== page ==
Guide to Lane Departure Warning & Lane Keeping Assist

Along with lane centering assist, these systems sound the same but work quite differently

Illustration of hands on steering wheel and lane assist warning on screen Illustration: John Ritter

Many new vehicles come with systems that can exert some control over steering. But these features can operate very differently, and drivers are divided on which ones they like. Consumer Reports members who responded to our latest safety survey told us they favor systems that can help ease stress during highway drives, but they don’t love warning systems that can sometimes be startling or too sensitive.


In responses to the CR survey, the owner of a 2020 Toyota Corolla praises its lane centering assist (LCA) for guiding the car between lane lines on long road trips. “This has resulted in less stress in my hands, arms and overall while driving,” they wrote. At the same time, the owner of a 2020 Toyota Camry complained about its overzealous lane departure warning (LDW) system. “I don’t randomly wander around the lanes in the road,” they said. “If I change lanes it is because I intend to, because there is something blocking my lane of traffic, like a bicyclist.”

So what are these systems, and how do they differ?

Lane departure warning (LDW) will provide visual, audible, and/or tactile warnings—such as through steering wheel or seat vibrations—to alert the driver when the car approaches or crosses lane markings. These systems do not intervene when the turn signal is active. 

Lane keeping assistance (LKA) gives steering support to assist the driver in preventing the vehicle from departing the lane.

There is another system called Lane centering assist (LCA) that provides automatic steering to continually center the vehicle in its lane. None of these three systems are designed to steer a car without a driver’s input.

All these lane features use forward-facing cameras to detect the lane lines around your vehicle. LDW and LKA are often “linked” so that they are used together in a vehicle. LDW and LKA features are often on by default. If a driver wishes to turn them off, they usually must push a button (featuring a symbol with lane lines and a car crossing a line) or make a selection in a vehicle menu. Meanwhile, LCA is usually activated by a button on the steering wheel, featuring a symbol with lane lines flanking a steering wheel. Many brands require adaptive cruise control to be activated in conjunction with using LCA.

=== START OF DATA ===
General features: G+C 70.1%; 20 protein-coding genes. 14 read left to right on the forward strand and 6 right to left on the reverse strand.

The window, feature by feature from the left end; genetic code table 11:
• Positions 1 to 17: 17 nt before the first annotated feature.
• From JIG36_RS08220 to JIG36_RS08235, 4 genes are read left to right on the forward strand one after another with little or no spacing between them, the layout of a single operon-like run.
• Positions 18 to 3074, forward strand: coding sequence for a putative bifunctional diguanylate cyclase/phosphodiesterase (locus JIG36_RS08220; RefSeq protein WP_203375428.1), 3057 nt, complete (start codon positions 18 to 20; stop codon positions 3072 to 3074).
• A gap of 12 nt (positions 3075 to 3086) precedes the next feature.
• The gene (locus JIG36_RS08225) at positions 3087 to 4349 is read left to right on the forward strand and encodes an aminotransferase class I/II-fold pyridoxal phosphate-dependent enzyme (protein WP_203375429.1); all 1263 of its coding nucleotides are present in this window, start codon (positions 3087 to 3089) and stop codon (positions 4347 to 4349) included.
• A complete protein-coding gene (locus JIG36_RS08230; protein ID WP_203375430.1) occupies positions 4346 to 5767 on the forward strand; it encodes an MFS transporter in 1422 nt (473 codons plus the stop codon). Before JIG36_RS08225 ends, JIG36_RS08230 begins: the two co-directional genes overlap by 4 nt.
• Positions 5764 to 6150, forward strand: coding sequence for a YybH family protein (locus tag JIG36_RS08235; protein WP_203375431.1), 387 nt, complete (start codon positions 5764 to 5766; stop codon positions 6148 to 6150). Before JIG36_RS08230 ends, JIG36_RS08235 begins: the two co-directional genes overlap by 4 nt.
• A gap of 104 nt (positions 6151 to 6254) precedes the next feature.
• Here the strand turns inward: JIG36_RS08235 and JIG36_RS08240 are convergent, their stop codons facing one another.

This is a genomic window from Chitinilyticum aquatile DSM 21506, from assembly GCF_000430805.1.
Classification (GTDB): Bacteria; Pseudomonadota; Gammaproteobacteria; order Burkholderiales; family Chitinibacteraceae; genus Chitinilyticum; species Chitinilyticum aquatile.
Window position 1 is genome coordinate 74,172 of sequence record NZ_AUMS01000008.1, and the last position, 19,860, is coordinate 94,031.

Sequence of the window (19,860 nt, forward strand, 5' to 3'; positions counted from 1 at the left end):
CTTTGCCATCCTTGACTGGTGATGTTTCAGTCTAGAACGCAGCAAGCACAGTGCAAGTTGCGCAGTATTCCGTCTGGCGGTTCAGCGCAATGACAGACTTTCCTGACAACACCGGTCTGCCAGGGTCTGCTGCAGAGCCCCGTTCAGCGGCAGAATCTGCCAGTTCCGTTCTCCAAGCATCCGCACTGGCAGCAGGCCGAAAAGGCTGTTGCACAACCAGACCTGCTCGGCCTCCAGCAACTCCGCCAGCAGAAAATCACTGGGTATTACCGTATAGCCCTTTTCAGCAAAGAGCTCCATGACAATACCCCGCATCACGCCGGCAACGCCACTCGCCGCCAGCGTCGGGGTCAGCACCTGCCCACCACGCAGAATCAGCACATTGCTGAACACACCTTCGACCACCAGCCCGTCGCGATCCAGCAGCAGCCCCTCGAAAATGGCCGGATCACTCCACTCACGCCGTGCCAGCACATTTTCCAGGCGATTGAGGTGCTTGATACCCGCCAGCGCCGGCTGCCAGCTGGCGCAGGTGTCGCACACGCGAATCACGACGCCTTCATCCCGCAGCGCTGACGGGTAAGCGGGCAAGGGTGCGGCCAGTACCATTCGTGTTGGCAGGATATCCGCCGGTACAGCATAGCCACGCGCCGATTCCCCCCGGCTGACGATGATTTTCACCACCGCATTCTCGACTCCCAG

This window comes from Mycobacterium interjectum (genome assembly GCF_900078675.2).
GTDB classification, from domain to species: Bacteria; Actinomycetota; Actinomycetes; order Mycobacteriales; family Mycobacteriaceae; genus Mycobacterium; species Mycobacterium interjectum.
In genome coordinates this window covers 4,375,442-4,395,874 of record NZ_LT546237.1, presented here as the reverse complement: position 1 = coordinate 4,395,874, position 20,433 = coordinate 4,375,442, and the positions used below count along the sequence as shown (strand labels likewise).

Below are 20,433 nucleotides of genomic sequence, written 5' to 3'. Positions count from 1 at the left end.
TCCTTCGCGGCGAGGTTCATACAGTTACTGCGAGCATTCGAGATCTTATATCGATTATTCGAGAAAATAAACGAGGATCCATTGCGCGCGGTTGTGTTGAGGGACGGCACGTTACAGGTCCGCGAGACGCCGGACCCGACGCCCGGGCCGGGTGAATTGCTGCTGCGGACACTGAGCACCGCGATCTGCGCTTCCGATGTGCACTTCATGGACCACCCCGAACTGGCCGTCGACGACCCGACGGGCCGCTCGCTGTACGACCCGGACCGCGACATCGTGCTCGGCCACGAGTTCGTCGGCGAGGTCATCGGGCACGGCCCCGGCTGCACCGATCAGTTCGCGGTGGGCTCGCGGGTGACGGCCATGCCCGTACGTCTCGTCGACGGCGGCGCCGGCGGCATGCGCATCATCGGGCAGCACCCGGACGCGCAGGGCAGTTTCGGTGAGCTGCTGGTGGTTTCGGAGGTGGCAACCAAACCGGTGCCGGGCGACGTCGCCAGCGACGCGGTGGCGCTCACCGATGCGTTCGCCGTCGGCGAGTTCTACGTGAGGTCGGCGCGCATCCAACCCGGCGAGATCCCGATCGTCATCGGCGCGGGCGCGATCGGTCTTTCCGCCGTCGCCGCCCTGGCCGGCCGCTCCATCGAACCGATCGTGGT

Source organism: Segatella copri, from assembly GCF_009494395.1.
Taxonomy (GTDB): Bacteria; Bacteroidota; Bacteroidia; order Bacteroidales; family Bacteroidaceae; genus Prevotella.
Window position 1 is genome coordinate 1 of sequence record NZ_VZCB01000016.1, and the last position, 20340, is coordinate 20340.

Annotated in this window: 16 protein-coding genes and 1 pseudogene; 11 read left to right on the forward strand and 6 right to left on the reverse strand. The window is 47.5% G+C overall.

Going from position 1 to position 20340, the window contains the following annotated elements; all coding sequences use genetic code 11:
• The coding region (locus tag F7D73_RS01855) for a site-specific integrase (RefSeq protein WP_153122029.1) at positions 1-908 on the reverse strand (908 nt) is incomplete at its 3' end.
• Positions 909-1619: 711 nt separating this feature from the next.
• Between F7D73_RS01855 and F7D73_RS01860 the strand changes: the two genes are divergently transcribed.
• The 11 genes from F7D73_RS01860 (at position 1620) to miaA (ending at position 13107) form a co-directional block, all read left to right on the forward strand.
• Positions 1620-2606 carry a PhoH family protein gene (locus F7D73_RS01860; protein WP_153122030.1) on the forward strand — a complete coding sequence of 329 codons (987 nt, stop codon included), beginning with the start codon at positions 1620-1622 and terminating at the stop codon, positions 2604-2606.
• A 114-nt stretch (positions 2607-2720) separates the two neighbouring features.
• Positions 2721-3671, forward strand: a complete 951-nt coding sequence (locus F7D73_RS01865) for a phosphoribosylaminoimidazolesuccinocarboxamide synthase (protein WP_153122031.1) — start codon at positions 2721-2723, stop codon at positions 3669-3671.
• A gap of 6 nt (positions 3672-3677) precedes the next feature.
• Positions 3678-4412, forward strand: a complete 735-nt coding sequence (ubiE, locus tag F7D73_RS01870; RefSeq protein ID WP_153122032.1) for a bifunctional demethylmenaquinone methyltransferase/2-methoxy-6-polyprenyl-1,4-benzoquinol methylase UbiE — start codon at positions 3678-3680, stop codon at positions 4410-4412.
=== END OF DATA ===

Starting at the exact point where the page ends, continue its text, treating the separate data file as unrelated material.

In our survey, we asked CR members to rate their experiences with the advanced safety and driver assistance systems on their model-year 2017 to 2022 cars. Respondents answered questions about their satisfaction with the systems. The survey covered about 47,000 vehicles.

Unlike other advanced safety systems, a very slim majority of drivers said they were “very satisfied” with LDW and LKA. A larger number said they liked LCA. But many respondents indicated that they were confused about how lane systems work, and the differences among multiple, similarly named systems. 

What Should Car Buyers Look for in LDW and LKA, and LCA Systems?

The most frequent complaints about LDW systems are that they sound an audible or tactile warning even when a driver is intentionally crossing a lane line.

“I wish the system could sense potholes, objects on the road, pedestrians and bicyclists that are not in your travel lane, but require you to shift [over],” says the owner of a Mazda CX-5. “The lane departure warning and lane keep assist are the only safety features I don’t particularly like about my Forester, simply because they are wrong much more often than they are right,” says the owner of a 2017 Subaru. “I frequently get alerts when I haven’t left my lane, or, for example, when I try to give a large vehicle, disabled vehicle, or bicyclist extra room.” A 2021 Tesla Model Y driver said it “bings at me when I’m departing [a] lane when I am moving over due to [a] biker or runner. Shouldn’t be as sensitive off highways or ideally should see the biker/runner and recognize I am moving over line to give them more room.”

On some vehicles, the complaints involve the warnings themselves, which can be distracting, says Kelly Funkhouser, manager for vehicle technology at CR. “Drivers prefer systems that have a steering wheel or seat vibration over those that have an audible beep,” she says. “However, the steering wheel in many Honda and Acura vehicles shudders so much that it can feel like you’re losing control of the steering wheel.”